Legalization of All Drugs in America

Opium started its American journey in the 19th century with the first wave of morphine addiction in 1850-60’s and crossed over to a second wave of heroin addiction in 1930-50’s (Casa Palmera Staff). Simultaneously, drugs such as cocaine, crack cocaine, methamphetamine, amphetamine (Adderall), Ecstasy (MDMA), Lysergic Acid Diethylamide (LSD), marijuana, tobacco, and magic mushrooms have circulated as well. People often turn to drugs and alcohol to relieve pain or stress, or achieve a euphoric state but excessive amounts of these substances often results in the harm and sometimes death of the users or other surrounding individuals.

Every drug has a different effect on brain chemistry and alters perception and behavior of the user, therefore, most drugs are prohibited. Despite the high death rates, all drugs should be legalized in the United States.

Legal substances such as tobacco and alcohol produce greater harm than any other drug, especially illegal ones. In a High Times article, Adam Drury emphasizes that “compared to their illicit counterparts (including cannabis and hard drugs like methamphetamine and cocaine), alcohol and tobacco costs the most life years and caused the highest mortality rates” (Drury).

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Researchers measure the overall rate of harm of drugs using “disability-adjusted life years (DALY)”. DALY represents the amount of years a person will continue to live with health issues such as disease and disability, as well as premature death, due to the use of drugs and alcohol. Tobacco takes the lead with a striking 170.9 million DALY, 85 million for alcohol and a low 27.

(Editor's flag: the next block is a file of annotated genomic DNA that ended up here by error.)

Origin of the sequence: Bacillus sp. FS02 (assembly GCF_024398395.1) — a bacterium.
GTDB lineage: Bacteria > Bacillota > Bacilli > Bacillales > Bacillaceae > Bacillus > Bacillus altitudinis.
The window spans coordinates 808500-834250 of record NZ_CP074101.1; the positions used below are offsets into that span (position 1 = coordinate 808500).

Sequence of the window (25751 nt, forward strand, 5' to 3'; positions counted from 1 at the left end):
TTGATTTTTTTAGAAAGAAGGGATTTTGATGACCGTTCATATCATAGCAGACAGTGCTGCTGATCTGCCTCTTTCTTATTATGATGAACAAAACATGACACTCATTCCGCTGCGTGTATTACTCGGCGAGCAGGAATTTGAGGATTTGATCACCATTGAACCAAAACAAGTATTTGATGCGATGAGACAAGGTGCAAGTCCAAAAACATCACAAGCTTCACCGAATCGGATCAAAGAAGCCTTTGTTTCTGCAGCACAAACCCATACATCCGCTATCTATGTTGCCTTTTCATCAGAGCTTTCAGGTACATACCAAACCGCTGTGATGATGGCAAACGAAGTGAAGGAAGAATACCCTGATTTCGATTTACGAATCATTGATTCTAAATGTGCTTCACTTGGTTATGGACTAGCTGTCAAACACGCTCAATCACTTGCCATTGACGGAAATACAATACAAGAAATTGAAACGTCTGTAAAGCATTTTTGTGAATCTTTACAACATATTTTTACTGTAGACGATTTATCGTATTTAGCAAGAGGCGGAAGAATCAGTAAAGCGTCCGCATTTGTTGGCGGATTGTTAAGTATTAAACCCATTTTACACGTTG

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8 million for illicit drugs (Drury). To demonstrate, the most common results of death for long-term cigarette smokers are heart attack, stroke, and cancer while alcoholics usually develop liver disease or cirrhosis. In addition, alcohol has the effect of harming others with second-hand smoke and death by drunk driving. Moreover, the cause of death for illicit drugs is commonly overdose. Tobacco and alcohol have more strenuous health deficiencies on the body and its functions while illegal substances mostly attack the brain cells and psychological chemistry. It is easily distinguished that tobacco and alcohol have higher chances of harm than any illegal drug. Generally speaking, it is senseless to ban drugs when there are legal substances that do far worst damage.